FDA approves targeted therapy for tumors with KRAS mutations
Today, the U.S. Food and Drug Administration approved Lumakras (sotorasib) as the first treatment for adult patients with non-small cell lung cancer whose tumors have a specific type of genetic mutation called KRAS G12C and who have received at least one prior systemic therapy. This is the first approved targeted therapy for tumors with any KRAS mutation, which accounts for approximately 25% of mutations in non-small cell lung cancers. KRAS G12C mutations represent about 13% of mutations in non-small cell lung cancers.
KRAS mutations have long been considered resistant to drug therapy, representing a true unmet need for patients with certain types of cancer. Today's approval represents a significant step towards a future where more patients will have a personalized treatment approach."
Richard Pazdur, M.D, Director of Oncology Center of Excellence and Acting Director of Office of Oncologic Diseases in Center for Drug Evaluation and Research, U. S Food and Drug Administration
Lung cancer, the most common cancer type with the highest mortality, can largely be categorized by the genetic mutations that cause it. KRAS is a type of mutation in a group of genes that help regulate cell growth and division.
Researchers evaluated the efficacy of Lumakras in a study of 124 patients with locally advanced or metastatic KRAS G12C-mutated non-small cell lung cancer with disease progression after receiving an immune checkpoint inhibitor and/or platinum-based chemotherapy. The major outcomes measured were objective response rate (proportion of patients whose tumor is destroyed or reduced) and duration of response. The objective response rate was 36% and 58% of those patients had a duration of response of six months or longer.
The approved 960 milligram dose is based on available clinical data, as well as pharmacokinetic and pharmacodynamic modeling that support the approved dose. As part of the evaluation for this accelerated approval, the agency is requiring a postmarketing trial to investigate whether a lower dose will have a similar clinical effect.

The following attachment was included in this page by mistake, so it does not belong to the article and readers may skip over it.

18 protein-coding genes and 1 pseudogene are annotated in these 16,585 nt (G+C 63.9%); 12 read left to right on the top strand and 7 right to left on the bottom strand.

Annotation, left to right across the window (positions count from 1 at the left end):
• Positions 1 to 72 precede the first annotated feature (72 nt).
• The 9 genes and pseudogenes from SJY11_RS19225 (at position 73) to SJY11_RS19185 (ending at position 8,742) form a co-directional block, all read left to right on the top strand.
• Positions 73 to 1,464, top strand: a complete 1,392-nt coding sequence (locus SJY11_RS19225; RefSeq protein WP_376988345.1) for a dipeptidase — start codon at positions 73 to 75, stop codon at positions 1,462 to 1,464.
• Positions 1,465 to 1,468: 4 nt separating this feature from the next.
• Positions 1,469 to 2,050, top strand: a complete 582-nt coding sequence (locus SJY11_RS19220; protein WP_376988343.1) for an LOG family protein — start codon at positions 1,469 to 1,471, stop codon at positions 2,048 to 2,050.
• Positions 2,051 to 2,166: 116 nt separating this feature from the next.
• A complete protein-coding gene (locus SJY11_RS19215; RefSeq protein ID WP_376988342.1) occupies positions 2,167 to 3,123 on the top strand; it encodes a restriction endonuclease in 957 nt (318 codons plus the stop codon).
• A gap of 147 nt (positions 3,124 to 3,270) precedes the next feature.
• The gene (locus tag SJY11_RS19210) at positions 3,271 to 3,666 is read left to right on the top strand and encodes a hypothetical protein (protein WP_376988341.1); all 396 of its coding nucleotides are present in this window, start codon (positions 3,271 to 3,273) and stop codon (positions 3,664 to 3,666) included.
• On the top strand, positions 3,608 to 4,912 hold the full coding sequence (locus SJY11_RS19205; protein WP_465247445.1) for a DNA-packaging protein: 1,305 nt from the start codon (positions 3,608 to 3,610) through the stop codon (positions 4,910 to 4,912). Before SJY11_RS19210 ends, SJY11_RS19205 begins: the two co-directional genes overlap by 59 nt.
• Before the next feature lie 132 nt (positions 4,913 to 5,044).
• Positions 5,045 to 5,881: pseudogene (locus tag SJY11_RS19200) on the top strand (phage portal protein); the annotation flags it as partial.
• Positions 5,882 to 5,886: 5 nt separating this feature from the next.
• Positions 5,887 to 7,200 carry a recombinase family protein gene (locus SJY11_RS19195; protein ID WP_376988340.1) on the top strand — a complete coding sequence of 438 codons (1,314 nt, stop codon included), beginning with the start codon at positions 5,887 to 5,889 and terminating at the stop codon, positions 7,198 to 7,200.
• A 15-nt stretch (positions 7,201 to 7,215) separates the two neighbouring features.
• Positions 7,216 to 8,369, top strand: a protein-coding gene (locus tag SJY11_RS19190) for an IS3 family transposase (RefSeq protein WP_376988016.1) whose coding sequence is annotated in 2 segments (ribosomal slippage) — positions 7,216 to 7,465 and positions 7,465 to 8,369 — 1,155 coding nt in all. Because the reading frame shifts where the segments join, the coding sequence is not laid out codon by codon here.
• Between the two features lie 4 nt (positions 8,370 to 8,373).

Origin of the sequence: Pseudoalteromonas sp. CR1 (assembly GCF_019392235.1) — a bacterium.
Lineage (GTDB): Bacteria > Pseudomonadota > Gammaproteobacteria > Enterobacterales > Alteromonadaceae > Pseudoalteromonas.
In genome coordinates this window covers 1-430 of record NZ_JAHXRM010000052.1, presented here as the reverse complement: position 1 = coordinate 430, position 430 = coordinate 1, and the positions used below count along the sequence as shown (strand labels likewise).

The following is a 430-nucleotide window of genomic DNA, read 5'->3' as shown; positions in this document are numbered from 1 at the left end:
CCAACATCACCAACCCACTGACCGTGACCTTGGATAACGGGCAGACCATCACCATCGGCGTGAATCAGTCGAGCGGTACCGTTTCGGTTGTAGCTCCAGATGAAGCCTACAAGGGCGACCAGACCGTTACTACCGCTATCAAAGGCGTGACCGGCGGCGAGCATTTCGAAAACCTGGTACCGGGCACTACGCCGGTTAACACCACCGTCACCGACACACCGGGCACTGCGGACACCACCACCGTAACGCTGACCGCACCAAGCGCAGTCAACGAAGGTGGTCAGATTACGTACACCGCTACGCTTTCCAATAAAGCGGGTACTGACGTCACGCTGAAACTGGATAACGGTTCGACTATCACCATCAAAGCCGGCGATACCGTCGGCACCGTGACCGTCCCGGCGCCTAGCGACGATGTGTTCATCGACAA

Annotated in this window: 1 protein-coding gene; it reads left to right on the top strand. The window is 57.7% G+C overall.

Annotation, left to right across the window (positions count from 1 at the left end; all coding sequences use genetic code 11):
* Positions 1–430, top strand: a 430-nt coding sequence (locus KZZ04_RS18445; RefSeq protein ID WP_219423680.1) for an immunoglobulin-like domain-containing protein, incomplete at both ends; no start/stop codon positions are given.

The most common side effects of Lumakras include diarrhea, musculoskeletal pain, nausea, fatigue, liver damage and cough. Lumakras should be withheld if patients develop symptoms of interstitial lung disease and permanently discontinued if interstitial lung disease is confirmed. Health care professionals should monitor a patient's liver function tests prior to starting and when taking Lumakras.
If a patient develops liver damage, Lumakras should be withheld, dose reduced or permanently discontinued. Patients should avoid taking acid-reducing agents, drugs that induce or are substrates for certain enzymes in the liver and drugs that are substrates of the P-glycoprotein while taking Lumakras.
Lumakras was approved using the Accelerated Approval pathway, under which the FDA may approve drugs for serious conditions where there is unmet medical need and a drug is shown to have certain effects that are reasonably likely to predict a clinical benefit to patients. Further study is required to verify and describe anticipated clinical benefits of Lumakras.
The FDA granted this application Fast Track, Priority Review and Breakthrough Therapy designations.
Lumakras also received Orphan Drug designation, which provides incentives to assist and encourage the development of drugs for rare diseases.
This review was conducted under Project Orbis, an initiative of the FDA Oncology Center of Excellence. Project Orbis provides a framework for concurrent submission and review of oncology drugs among international partners. For this review, FDA collaborated with the Australian Therapeutic Goods Administration (TGA), the Brazilian Health Regulatory Agency (ANVISA), Health Canada and Medicines and Healthcare products Regulatory Agency (MHRA; United Kingdom). The application reviews are ongoing at the other regulatory agencies.
U. S Food and Drug Administration
Posted in: Medical Condition News | Pharmaceutical News
Tags: Cancer, Cell, Chemotherapy, Cough, Diagnostics, Diarrhea, Drugs, Efficacy, Fatigue, Genes, Genetic, Glycoprotein, Health Care, Healthcare, Interstitial Lung Disease, Liver, Lung Cancer, Lung Disease, Mortality, Musculoskeletal, Mutation, Nausea, Non-Small Cell Lung Cancer, Oncology, Pain, Research, Small Cell Lung Cancer, Tumor
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